The credit card application process explained
If you aren't a credit card aficionado, you may be a little foggy as to how the credit card application process works. The process is necessary to getting any credit card - you are never guaranteed a card, no matter how good your credit is.
Here's how the process works and some factors that can affect your approval.
Applying for a credit card should be simple - no longer do you need to apply in-person at the bank. Most lenders have "apply" buttons on their websites so you can complete the application from your desktop, laptop, tablet or even smartphone. In less than 10 minutes, you can apply and find out whether you've been approved or denied.
Of course, you still can apply for a card in-person at a bank, or even at credit card kiosks at supermarkets and the mall. You can also apply over the phone.
"Credit card applicants have more ways than ever before to apply for credit cards," David Blumberg, public relations director at TransUnion, said in an emailed response to questions.
But what goes into the approval process? The answer varies depending on which lender you use.
Different lenders have different processes
Increasingly, there is less human involvement and more computer involvement in determining card approvals.
This is leading to faster application approval times, allowing for those "instant approvals" that many lenders tout.
However, that doesn't mean there are no "real people" looking at your application at all. Often, a computer algorithm does the first review, then a human gives the final sign-off.
For example, when you sign up for the Tangerine Money-Back Credit Card through Tangerine's website, your application may be automatically approved by a bot, depending on your client history. However, a Tangerine client services representative says most applications are reviewed by a real person. If there are any questions regarding the application, the representative will contact you.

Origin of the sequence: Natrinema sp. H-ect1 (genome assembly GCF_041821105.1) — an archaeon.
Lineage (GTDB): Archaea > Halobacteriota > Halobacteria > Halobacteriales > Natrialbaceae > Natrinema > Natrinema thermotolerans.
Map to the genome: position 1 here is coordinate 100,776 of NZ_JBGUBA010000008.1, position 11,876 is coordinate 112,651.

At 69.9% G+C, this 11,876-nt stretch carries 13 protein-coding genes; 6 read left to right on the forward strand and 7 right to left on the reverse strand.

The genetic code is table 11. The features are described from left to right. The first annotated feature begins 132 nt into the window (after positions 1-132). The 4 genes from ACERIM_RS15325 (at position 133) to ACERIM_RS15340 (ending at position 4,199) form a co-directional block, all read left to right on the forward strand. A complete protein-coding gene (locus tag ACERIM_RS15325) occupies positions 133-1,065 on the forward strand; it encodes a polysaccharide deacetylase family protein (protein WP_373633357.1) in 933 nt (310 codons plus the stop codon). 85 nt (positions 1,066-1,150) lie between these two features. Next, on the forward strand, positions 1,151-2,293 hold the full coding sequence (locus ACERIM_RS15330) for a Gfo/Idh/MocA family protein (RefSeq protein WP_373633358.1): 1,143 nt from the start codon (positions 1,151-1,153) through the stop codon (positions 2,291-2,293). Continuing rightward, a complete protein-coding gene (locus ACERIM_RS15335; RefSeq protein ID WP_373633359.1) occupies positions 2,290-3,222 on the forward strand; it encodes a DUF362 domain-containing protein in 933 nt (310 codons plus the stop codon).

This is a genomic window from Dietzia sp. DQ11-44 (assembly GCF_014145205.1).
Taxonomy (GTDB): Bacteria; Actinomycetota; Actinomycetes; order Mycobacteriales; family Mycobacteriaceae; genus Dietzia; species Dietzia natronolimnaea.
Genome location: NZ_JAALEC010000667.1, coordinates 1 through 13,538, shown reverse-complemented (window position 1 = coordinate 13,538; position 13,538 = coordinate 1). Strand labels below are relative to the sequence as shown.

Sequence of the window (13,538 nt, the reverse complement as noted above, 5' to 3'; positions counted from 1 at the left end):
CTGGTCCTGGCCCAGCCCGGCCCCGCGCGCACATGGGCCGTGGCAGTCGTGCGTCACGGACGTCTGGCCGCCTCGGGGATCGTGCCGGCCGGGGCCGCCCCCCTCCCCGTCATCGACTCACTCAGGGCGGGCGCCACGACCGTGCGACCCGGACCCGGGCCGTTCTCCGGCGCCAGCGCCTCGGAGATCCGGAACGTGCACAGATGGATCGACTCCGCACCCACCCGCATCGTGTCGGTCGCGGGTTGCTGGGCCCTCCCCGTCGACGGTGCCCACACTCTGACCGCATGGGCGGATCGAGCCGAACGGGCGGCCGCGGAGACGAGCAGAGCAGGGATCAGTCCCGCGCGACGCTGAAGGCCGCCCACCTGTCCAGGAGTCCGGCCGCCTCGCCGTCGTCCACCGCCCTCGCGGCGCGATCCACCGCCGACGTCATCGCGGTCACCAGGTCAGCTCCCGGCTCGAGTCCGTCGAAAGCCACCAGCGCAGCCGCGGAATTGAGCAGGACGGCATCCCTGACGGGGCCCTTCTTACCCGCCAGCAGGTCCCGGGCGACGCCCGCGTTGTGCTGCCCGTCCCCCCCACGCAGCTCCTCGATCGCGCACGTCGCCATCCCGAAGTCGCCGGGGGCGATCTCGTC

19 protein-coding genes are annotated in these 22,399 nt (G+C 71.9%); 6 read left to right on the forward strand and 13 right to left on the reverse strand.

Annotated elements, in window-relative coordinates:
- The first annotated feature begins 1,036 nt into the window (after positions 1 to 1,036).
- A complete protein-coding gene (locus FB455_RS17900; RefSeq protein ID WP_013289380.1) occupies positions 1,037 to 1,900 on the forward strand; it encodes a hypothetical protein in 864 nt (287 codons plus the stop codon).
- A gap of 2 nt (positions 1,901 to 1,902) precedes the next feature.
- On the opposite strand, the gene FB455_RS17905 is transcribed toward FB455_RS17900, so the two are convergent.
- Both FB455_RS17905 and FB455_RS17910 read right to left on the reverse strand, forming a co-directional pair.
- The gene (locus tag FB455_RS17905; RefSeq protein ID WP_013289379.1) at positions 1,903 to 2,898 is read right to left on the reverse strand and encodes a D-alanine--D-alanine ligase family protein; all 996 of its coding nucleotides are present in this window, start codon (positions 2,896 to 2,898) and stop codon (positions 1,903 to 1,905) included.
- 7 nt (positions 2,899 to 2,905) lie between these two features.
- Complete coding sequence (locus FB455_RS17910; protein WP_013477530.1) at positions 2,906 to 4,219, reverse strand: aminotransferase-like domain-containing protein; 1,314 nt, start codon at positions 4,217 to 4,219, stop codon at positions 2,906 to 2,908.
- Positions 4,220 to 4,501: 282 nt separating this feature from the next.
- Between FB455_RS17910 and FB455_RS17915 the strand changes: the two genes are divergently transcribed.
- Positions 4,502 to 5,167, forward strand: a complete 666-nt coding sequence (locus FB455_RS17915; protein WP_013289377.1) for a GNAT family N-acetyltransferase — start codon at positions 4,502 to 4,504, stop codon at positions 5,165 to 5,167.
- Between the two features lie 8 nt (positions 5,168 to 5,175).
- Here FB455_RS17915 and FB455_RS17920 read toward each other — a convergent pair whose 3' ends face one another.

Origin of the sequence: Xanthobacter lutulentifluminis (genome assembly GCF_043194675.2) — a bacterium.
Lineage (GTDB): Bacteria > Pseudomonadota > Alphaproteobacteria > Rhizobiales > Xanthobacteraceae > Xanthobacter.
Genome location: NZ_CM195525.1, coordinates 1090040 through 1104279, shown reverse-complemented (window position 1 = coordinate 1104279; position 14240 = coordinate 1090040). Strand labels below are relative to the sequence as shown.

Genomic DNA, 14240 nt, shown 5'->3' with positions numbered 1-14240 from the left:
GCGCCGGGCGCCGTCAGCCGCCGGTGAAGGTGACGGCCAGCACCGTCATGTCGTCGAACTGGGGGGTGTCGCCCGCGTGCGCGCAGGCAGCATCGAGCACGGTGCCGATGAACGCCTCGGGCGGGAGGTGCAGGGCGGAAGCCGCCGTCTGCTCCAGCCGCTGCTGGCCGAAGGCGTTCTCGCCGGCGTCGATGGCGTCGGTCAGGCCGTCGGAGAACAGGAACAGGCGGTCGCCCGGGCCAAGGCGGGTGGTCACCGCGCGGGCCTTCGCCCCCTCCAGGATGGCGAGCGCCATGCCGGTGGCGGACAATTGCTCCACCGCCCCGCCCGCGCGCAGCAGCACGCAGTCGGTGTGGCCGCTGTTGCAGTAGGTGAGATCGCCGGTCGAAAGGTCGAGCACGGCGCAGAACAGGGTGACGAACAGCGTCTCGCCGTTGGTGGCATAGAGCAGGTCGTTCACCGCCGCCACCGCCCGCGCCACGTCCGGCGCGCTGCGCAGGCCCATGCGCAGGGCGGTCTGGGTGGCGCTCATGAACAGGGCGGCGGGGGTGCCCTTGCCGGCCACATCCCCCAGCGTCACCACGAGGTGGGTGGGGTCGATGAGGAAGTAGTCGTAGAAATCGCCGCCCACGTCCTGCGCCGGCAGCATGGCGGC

This is slightly different from PC Financial's process. According to a PC Financial client services representative, when you apply for a PC Financial credit card online, it's reviewed by a real person. Some follow-up may be required by the bank's credit team if any information submitted on your credit application doesn't match your credit report.
Each bank has different criteria and different processes when approving new card applications. However, there are still some general rules you can follow to nudge the scales in your favour - and some things that make you more likely to be denied.
Common reasons for application denial
Before lenders will approve your credit card application, they want to ensure you're likely to use it responsibly and pay your bills on time. There are a few ways for them to determine this.
Your credit score is composed of several factors: your repayment history, your credit utilization ratio (how much credit you have compared to how much you use), your credit mix, the length of your credit history and the number of recent credit inquiries.
Your repayment history and utilization ratio are the two biggest factors. If you have a history of timely payments and don't use too much of your available credit (many experts recommend using no more than about 30 to 35 per cent), your score should be in good shape.
Your recent inquiries are also telling - lenders do not want to see too many recent inquiries, regardless of whether they were approved or denied. Too many approvals mean you have much more credit than you need, and too many denials suggest you're desperate to borrow and may not be in a good position to repay what you charge.
"If you've recently applied for and been denied for a credit card or your credit utilization is over 35 percent, it can hurt your chances of being approved for a credit card," said Blumberg.
However, even if your application is denied, don't give up. There are options.
"If your application is turned down for a standard credit card, you may consider applying for a secured credit card," Judith Cane, money coach, said in an emailed response to questions. "With a secured credit card, you're required to make a deposit. This is a great way to use your credit card responsibly and build your credit history."
You can also try asking for a credit limit increase.
"If you need more credit, rather than apply for a second credit card, your best bet is to apply for a credit limit increase," said Cane.
Just remember the golden rule: Before applying for a new card or accepting a credit limit increase, make sure you're using your existing credit responsibly, Cane says. The last thing you want to do is use additional credit to get further into debt.
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